Category Archives: Television

DVD/Blu-Ray News #96-A: The Blue Knight (1973).

Directed by Robert Butler
Starring William Holden, Lee Remick, Joe Santos, Sam Elliott, Anne Archer, Eileen Brennan, Vic Tayback, Jamie Farr

William Holden gave some of the finest performances I’ve ever seen — and one of his best has to be Bumper Morgan in The Blue Knight (1973). The mini-series won a few Emmys (including a well-deserved one for Holden), played theaters overseas in a feature-length cut, and spawned the series starring George Kennedy.

Warner Archive has been promising this one for a while, and it looks like it’ll be here before the end of the year.

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Filed under 1973, DVD/Blu-ray News, Television, Warner Archive, William Holden

Screening: Piranha (1978) On Shout TV.

Directed by Joe Dante
Starring Bradford Dillman, Heather Menzies, Kevin McCarthy, Keenan Wynn, Barbara Steele, Dick Miller

I love Piranha (1978), Joe Dante’s Jaws ripoff — produced by Roger Corman and written by John Sayles. I’ve seen it countless times.

Shout TV has a special event planned to celebrate the movie’s 40th anniversary — August 3 on Shout TV’s Twitch channel. To me, this is certainly a movie worth celebrating.

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Filed under 1978, Barbara Steele, Dick Miller, Joe Dante, Kevin McCarthy, New World, Roger Corman, Screenings, Television, William Schallert

Blu-Ray News #182: Jonny Quest: The Complete Series (1964-65).

In a certain segment of the world’s populace, there is a great deal of rejoicing going on. Warner Archive has announced that they’re prepping the complete Jonny Quest series for Blu-Ray. No date or anything yet — there’s plenty of work to be done.

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Filed under 1964, DVD/Blu-ray News, Hanna-Barbera, Television, Warner Archive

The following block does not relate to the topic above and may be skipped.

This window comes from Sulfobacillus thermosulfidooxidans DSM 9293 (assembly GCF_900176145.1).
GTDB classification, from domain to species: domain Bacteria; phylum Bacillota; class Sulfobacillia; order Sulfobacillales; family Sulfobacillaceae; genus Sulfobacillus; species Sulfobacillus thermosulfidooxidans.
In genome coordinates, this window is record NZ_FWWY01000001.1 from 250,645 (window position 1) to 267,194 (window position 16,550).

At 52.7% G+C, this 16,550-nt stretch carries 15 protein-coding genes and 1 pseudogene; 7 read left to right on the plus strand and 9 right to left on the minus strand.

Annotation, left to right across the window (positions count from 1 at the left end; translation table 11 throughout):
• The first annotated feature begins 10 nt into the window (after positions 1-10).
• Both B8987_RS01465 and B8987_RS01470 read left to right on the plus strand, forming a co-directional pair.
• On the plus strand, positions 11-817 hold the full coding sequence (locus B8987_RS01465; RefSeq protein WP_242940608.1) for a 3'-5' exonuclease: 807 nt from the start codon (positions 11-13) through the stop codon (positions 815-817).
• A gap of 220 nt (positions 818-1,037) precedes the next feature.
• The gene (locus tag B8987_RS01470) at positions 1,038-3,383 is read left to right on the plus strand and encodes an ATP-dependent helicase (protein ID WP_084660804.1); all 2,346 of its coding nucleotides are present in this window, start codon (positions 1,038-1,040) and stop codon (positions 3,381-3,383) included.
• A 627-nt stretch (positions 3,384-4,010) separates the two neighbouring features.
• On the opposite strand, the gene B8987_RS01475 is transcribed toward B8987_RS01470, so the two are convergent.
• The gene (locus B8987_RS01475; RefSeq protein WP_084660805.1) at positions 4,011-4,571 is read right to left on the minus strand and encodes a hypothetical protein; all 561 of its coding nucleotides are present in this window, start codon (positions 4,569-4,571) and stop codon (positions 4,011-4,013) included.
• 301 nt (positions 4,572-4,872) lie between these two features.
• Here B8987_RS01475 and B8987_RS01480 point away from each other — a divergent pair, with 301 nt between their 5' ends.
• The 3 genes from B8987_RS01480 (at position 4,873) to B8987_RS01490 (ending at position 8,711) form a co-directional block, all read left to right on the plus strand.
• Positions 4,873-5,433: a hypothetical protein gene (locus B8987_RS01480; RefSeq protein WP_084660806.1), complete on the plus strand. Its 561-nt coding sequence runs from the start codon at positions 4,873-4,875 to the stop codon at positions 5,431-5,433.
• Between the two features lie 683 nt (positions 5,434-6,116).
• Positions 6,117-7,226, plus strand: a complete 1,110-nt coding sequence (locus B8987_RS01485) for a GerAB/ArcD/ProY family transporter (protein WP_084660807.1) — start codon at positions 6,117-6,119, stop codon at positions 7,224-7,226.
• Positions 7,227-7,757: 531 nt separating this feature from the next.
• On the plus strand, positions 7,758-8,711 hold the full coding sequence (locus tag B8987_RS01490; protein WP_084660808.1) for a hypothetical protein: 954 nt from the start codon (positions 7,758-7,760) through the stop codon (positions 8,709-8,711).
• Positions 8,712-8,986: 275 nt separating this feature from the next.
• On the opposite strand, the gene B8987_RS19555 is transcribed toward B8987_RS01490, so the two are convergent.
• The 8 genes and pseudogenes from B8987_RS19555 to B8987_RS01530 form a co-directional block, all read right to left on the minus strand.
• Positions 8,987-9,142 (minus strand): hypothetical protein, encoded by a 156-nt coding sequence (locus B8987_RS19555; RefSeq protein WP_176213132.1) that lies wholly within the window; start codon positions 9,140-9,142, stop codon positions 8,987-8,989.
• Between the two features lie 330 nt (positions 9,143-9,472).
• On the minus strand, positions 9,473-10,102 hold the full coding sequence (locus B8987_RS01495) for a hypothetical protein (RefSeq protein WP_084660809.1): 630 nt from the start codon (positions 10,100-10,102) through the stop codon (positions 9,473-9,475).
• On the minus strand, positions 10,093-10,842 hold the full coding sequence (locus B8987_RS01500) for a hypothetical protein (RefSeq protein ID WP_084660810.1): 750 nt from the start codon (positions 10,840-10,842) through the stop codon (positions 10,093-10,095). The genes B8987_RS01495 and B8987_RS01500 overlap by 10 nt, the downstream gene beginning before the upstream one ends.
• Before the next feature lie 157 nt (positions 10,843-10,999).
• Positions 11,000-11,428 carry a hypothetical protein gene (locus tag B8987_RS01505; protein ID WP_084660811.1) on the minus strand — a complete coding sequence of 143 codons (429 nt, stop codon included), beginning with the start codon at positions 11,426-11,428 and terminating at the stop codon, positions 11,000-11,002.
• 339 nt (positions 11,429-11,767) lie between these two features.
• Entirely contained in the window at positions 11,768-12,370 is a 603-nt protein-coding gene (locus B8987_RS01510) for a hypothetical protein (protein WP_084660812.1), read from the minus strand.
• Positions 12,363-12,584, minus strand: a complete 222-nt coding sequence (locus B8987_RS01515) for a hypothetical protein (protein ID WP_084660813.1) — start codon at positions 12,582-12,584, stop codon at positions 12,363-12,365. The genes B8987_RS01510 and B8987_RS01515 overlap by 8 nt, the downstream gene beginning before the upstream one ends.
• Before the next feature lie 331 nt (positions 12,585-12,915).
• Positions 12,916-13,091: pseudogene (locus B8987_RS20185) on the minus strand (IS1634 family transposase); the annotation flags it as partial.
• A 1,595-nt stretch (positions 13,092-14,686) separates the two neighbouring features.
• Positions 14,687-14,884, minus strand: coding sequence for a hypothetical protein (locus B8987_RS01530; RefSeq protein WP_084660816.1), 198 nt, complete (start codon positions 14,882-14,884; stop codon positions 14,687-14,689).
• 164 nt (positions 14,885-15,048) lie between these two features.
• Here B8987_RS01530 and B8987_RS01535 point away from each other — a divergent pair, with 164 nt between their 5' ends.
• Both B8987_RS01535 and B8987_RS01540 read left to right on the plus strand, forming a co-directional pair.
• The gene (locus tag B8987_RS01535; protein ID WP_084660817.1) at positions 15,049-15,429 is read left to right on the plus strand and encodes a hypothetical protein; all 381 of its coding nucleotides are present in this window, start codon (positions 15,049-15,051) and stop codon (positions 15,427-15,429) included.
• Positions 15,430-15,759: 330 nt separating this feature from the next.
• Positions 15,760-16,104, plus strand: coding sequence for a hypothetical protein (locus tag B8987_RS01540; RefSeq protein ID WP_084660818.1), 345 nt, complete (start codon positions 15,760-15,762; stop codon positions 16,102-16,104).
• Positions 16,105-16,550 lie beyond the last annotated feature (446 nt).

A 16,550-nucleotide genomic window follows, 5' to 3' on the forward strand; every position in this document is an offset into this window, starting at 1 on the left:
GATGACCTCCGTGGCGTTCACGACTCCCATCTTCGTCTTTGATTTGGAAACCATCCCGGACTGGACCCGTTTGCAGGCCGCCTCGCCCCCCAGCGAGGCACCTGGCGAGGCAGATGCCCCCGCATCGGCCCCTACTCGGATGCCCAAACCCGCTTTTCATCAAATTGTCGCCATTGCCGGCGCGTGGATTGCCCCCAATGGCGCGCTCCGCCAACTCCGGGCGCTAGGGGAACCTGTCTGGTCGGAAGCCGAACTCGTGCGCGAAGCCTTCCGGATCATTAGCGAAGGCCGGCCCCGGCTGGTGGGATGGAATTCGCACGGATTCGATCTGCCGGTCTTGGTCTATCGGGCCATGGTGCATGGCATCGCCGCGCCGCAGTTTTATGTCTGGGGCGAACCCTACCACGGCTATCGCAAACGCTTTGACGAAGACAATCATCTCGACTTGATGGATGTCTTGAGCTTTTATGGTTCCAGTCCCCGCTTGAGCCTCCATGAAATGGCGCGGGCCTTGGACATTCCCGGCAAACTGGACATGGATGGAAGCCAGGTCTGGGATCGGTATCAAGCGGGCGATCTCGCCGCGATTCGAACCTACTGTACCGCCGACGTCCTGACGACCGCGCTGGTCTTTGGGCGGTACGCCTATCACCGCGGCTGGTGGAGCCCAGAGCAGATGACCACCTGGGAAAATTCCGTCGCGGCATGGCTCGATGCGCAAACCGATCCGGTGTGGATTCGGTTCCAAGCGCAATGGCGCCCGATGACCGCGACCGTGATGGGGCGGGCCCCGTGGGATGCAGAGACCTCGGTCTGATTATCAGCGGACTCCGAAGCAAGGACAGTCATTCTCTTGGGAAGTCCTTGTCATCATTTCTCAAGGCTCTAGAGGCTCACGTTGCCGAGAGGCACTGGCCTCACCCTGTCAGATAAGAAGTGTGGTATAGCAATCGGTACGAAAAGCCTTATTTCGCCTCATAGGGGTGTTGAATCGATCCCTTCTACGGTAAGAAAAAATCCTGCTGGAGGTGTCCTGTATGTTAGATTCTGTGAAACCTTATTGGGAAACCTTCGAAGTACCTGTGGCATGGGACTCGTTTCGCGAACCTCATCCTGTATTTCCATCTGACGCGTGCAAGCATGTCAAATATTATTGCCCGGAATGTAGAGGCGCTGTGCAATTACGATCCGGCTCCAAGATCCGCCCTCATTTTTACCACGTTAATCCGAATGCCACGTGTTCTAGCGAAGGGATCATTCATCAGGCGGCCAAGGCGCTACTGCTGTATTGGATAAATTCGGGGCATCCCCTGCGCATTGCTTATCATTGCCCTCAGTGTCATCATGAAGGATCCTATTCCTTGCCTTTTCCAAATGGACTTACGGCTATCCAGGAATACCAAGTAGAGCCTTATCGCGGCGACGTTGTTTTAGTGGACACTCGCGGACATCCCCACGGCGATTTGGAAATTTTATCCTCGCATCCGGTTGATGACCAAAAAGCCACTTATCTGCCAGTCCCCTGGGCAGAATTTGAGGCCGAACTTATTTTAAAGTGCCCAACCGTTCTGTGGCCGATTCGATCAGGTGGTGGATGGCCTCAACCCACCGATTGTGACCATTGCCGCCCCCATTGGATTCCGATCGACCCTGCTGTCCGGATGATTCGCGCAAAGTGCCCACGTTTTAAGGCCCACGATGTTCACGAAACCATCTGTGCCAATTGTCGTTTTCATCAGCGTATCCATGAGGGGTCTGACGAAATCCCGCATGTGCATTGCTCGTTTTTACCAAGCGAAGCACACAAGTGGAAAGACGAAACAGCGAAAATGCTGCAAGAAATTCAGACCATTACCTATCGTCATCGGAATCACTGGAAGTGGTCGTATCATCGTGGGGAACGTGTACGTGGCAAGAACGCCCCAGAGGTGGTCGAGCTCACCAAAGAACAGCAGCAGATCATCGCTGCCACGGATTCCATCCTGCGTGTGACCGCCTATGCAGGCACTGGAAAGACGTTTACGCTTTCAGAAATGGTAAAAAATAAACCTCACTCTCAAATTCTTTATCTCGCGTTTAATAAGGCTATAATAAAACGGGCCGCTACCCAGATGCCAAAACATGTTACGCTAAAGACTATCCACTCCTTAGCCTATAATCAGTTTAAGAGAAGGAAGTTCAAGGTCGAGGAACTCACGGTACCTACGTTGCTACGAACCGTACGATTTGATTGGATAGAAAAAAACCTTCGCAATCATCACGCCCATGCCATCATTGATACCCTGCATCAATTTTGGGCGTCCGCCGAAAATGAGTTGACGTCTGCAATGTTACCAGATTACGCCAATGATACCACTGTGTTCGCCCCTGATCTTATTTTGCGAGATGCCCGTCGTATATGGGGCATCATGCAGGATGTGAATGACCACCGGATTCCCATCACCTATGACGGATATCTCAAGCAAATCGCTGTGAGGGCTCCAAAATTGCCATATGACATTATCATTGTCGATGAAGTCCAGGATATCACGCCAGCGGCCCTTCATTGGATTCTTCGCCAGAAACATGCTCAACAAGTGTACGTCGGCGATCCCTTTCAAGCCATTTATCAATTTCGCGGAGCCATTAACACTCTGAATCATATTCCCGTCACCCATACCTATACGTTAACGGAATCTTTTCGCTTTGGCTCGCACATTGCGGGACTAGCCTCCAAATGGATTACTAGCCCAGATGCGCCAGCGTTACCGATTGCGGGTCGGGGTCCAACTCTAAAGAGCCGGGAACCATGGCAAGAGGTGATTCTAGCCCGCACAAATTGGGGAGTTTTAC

Blu-Ray Review: The Rockford Files – The Complete Series (1974-80).

We should get this out of the way right up front — it’s absolutely impossible for me to be objective about The Rockford Files. My mom and I used to watch it on a little TV in the kitchen, and those remain some of my favorite times we spent together. And when you have an emotional attachment like that to something, does it really matter if it’s any good?

Well, luckily, The Rockford Files is very good indeed. It’s pretty easy to say it’s one of the greatest television shows ever. At its best, a TV series reflects the personality of its star — or what we perceive is that personality. Think of The Andy Griffith Show or The Mary Tyler Moore Show. You feel you really get to know those people. I think the same goes for James Garner and The Rockford Files. Jim Rockford fits Garner like a glove.

Another thing Andy, Mary and Rockford have in common is that the star serves as a hub, with some wonderful characters spinning around that hub from episode to episode. Sometimes those characters are regulars, sometimes they’re only in a single episode. With Rockford/Garner, a lot of the joy comes from his reactions to folks like Angel (Stuart Margolin), Rocky (Noah Beery, Jr.) and Gandy Fitch (Isaac Hayes). Oftentimes, the plot or case seems to serve mainly as a way to connect Rockford to those characters.

Of course, a character-driven show like this puts a lot of pressure on the writers, casting people, directors and actors. And with The Rockford Files, in all these departments, what you get here is about as good as it gets.

It’s all pretty simple. Jim Rockford is an ex-con (wrongfully convicted and pardoned) private detective living in a trailer on the beach in Malibu. He’s close to his dad, Rocky, a retired truck driver. And he’s got a couple friends who often get involved with his cases: Becker (Joe Santos), a sergeant in the LAPD, and Angel, a con man Rockford met in prison. In the earlier seasons, there’s Beth Davenport (Gretchen Corbett), an attorney Jim’s sweet on.

And, of course, there’s the Firebird. And Rocky’s truck. Garner was a car guy, and he made sure the vehicles were cast as well as the actors. The trailer (up top) is also perfectly propped out to reflect Rockford’s status and personality (he keeps his pistol in a cookie jar). The Firebird and trailer suffer all sorts of abuse of the course of the series.

Mill Creek has released The Rockford Files, all six seasons, in a Blu-Ray set that I’ve been returning to time and time again. It gives me an all new reason (not that I need one) to revisit these 122 episodes yet again.

The Rockford Files has the typical 70s cop show look, maybe a bit seedier than usual. LA locations seem to have been chosen for how glitzy or grungy they are, fitting the big wigs and lowlives Garner locks horns with from week to week.